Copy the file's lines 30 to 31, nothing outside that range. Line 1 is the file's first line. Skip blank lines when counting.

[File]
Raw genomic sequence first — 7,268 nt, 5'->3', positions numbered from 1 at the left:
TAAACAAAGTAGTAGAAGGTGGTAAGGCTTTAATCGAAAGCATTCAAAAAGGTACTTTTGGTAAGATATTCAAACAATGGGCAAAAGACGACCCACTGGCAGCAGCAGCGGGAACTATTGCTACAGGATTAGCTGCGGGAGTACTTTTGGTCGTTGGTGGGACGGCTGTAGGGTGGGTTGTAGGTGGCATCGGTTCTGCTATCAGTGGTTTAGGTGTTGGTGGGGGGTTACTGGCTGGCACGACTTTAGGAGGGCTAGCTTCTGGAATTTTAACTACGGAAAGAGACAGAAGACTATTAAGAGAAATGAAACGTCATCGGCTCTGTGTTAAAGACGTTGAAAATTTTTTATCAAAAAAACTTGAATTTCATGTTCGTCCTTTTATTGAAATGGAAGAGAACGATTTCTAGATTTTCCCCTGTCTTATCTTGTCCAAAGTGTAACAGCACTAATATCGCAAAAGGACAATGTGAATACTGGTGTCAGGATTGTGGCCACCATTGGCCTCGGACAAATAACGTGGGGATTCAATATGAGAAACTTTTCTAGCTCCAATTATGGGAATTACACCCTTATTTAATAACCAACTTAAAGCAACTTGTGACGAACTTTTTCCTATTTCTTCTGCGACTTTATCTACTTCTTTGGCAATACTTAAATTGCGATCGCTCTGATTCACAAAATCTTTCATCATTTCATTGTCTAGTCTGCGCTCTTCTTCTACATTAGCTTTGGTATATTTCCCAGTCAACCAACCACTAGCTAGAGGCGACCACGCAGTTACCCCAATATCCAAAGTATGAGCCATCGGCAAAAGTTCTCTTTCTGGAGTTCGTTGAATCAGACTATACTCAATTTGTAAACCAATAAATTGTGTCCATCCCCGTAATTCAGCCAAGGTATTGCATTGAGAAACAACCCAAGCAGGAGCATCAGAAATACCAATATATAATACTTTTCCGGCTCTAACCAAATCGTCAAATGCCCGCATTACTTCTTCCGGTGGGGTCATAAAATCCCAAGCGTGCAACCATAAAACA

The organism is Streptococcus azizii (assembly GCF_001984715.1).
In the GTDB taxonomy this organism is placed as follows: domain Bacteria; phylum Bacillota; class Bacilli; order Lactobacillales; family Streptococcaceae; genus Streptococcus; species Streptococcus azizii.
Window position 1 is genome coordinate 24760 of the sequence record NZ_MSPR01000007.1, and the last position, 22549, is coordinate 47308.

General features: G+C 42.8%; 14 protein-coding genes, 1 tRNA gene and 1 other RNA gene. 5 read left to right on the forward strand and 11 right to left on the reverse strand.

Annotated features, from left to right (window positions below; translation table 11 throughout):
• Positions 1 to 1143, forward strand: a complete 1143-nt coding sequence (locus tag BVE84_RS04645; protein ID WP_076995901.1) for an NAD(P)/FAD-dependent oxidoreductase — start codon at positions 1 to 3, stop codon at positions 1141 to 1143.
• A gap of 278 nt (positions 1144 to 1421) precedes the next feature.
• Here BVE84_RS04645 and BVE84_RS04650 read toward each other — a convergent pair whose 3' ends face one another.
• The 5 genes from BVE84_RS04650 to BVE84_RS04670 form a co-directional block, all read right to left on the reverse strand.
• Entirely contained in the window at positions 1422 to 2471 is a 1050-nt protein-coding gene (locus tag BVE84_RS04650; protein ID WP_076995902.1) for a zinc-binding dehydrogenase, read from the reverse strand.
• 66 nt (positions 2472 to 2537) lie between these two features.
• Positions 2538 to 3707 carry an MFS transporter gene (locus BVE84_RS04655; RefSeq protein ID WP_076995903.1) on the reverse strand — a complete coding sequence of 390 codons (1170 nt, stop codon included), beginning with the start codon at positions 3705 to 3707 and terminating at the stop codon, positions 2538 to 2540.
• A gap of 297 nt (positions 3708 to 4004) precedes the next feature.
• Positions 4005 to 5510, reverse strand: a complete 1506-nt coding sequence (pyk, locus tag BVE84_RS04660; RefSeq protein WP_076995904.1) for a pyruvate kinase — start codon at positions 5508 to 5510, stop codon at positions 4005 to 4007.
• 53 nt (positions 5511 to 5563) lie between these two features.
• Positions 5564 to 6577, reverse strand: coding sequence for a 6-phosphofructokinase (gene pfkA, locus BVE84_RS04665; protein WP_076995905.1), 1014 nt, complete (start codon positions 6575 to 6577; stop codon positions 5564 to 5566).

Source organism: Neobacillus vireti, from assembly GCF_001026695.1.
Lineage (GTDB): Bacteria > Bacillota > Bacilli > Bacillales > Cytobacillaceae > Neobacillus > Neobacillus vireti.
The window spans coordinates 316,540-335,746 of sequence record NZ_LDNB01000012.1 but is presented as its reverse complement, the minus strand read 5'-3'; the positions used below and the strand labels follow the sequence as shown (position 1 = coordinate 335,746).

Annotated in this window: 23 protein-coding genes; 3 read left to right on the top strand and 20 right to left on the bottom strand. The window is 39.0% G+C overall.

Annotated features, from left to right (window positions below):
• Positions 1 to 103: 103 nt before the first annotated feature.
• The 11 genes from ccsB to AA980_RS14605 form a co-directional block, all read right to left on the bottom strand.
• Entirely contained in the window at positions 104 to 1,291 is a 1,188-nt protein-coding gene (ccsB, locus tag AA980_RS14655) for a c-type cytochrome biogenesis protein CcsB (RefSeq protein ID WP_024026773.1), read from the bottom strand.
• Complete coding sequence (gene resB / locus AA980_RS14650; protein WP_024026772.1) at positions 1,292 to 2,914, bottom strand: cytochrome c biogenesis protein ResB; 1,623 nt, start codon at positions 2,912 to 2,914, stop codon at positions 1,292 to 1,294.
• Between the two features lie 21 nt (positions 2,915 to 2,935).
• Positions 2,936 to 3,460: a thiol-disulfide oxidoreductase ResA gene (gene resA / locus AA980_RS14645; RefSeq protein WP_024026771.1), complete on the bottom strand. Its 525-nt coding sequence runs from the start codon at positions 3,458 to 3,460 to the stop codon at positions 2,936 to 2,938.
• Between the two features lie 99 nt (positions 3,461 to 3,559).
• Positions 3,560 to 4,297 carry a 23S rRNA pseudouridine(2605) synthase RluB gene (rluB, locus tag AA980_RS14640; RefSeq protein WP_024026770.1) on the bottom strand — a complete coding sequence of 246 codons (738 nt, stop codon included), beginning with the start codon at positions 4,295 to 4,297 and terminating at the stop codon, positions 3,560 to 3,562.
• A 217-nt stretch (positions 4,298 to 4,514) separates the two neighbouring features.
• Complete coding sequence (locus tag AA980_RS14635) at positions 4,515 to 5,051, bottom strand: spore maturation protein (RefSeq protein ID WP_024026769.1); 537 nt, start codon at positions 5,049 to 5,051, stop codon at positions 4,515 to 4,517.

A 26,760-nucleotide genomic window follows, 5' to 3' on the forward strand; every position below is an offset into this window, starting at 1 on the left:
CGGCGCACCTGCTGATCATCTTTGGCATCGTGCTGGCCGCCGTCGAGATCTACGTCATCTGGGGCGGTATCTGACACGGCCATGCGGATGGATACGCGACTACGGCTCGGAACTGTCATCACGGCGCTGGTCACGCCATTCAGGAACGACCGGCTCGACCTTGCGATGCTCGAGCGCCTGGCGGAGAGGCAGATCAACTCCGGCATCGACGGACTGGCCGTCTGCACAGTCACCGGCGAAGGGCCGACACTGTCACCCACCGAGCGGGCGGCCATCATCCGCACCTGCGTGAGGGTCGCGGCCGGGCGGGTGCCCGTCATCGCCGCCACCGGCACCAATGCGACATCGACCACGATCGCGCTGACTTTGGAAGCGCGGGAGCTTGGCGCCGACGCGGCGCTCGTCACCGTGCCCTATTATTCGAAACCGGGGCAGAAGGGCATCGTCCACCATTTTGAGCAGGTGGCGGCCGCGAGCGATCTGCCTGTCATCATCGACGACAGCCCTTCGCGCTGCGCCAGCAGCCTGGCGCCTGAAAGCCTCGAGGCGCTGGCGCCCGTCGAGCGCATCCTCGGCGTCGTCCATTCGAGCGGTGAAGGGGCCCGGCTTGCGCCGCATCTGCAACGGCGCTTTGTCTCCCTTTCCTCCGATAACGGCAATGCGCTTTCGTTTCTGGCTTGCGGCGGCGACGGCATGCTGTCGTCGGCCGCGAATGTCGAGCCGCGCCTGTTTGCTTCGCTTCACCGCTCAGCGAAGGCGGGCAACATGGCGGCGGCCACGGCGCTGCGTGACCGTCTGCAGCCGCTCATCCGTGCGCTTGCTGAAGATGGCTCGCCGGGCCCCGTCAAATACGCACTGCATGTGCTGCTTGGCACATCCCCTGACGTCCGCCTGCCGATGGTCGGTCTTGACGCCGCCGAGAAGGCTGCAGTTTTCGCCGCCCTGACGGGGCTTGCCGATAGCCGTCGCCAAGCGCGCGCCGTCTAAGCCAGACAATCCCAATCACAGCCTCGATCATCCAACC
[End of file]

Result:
• Between the two features lie 99 nt (positions 3,461 to 3,559).
• Positions 3,560 to 4,297 carry a 23S rRNA pseudouridine(2605) synthase RluB gene (rluB, locus tag AA980_RS14640; RefSeq protein WP_024026770.1) on the bottom strand — a complete coding sequence of 246 codons (738 nt, stop codon included), beginning with the start codon at positions 4,295 to 4,297 and terminating at the stop codon, positions 3,560 to 3,562.